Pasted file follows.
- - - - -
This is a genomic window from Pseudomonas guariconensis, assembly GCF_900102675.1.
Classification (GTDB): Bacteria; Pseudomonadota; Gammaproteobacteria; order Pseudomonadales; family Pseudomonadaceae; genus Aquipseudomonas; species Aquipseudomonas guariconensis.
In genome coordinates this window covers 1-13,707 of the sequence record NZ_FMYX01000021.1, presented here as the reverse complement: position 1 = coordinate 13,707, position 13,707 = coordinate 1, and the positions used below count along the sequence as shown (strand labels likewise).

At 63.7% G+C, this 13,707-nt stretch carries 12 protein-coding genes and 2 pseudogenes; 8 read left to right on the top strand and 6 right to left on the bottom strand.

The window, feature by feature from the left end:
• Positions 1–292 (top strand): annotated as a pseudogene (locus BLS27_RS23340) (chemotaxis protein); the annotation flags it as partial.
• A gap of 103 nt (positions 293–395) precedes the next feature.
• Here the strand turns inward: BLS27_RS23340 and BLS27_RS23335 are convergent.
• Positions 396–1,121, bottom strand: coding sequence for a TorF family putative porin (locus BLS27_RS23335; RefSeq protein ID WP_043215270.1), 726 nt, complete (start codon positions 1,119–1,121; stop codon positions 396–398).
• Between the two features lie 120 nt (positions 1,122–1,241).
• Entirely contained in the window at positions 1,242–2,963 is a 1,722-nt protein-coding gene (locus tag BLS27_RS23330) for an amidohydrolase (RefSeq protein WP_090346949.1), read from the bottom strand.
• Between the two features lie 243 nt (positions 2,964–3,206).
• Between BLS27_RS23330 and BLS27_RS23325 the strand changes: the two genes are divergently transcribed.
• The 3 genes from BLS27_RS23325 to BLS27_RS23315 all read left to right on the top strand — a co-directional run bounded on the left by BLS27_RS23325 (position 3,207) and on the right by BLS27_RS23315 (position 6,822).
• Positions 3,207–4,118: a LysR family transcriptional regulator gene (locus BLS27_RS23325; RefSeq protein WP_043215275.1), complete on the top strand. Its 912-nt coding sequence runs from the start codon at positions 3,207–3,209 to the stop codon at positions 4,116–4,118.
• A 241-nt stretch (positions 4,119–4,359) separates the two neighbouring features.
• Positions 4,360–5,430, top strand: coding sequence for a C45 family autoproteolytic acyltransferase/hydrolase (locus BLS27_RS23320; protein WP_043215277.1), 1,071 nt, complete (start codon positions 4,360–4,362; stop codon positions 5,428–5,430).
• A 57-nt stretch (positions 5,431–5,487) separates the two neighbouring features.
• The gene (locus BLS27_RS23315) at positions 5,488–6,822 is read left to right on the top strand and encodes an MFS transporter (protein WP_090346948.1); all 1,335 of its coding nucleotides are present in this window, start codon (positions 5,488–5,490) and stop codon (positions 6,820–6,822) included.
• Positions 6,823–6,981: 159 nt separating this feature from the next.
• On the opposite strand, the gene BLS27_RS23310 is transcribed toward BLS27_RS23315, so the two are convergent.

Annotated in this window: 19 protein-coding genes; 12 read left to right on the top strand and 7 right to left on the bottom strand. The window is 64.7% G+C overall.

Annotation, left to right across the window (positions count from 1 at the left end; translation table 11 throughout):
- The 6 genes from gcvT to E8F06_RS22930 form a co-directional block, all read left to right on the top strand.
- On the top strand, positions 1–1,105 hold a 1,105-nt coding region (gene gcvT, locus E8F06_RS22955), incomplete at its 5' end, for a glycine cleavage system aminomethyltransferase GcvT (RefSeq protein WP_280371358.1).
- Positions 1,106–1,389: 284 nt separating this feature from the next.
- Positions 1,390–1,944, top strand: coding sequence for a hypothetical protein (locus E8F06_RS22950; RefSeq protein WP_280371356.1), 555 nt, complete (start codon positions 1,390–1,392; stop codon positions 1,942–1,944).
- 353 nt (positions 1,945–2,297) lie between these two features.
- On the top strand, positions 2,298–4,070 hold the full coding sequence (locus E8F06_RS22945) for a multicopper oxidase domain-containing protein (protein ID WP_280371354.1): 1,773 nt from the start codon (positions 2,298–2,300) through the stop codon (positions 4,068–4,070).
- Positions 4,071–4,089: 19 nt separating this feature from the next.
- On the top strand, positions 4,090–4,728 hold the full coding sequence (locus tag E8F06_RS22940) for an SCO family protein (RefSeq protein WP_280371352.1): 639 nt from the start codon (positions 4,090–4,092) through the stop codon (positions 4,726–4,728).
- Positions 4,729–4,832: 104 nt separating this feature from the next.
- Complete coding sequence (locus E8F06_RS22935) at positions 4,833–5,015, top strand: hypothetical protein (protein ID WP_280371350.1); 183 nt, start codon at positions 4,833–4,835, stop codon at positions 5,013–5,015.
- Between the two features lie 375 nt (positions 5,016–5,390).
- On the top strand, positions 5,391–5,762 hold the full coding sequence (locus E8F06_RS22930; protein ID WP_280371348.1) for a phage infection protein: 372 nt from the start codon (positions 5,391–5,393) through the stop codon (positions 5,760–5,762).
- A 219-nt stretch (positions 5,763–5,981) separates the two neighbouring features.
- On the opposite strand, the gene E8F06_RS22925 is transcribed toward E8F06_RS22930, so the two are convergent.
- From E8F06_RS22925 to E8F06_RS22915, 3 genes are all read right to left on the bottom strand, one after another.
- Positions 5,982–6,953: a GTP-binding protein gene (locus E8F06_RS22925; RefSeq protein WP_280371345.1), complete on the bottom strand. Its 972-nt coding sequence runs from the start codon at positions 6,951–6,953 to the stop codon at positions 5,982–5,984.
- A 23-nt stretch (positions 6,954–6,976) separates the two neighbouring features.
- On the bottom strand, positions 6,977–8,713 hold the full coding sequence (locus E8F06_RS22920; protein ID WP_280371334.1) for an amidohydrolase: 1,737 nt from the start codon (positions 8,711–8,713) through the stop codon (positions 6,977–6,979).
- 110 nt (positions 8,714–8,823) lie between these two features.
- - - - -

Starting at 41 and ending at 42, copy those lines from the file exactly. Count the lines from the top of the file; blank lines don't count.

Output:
- On the bottom strand, positions 6,977–8,713 hold the full coding sequence (locus E8F06_RS22920; protein ID WP_280371334.1) for an amidohydrolase: 1,737 nt from the start codon (positions 8,711–8,713) through the stop codon (positions 6,977–6,979).
- 110 nt (positions 8,714–8,823) lie between these two features.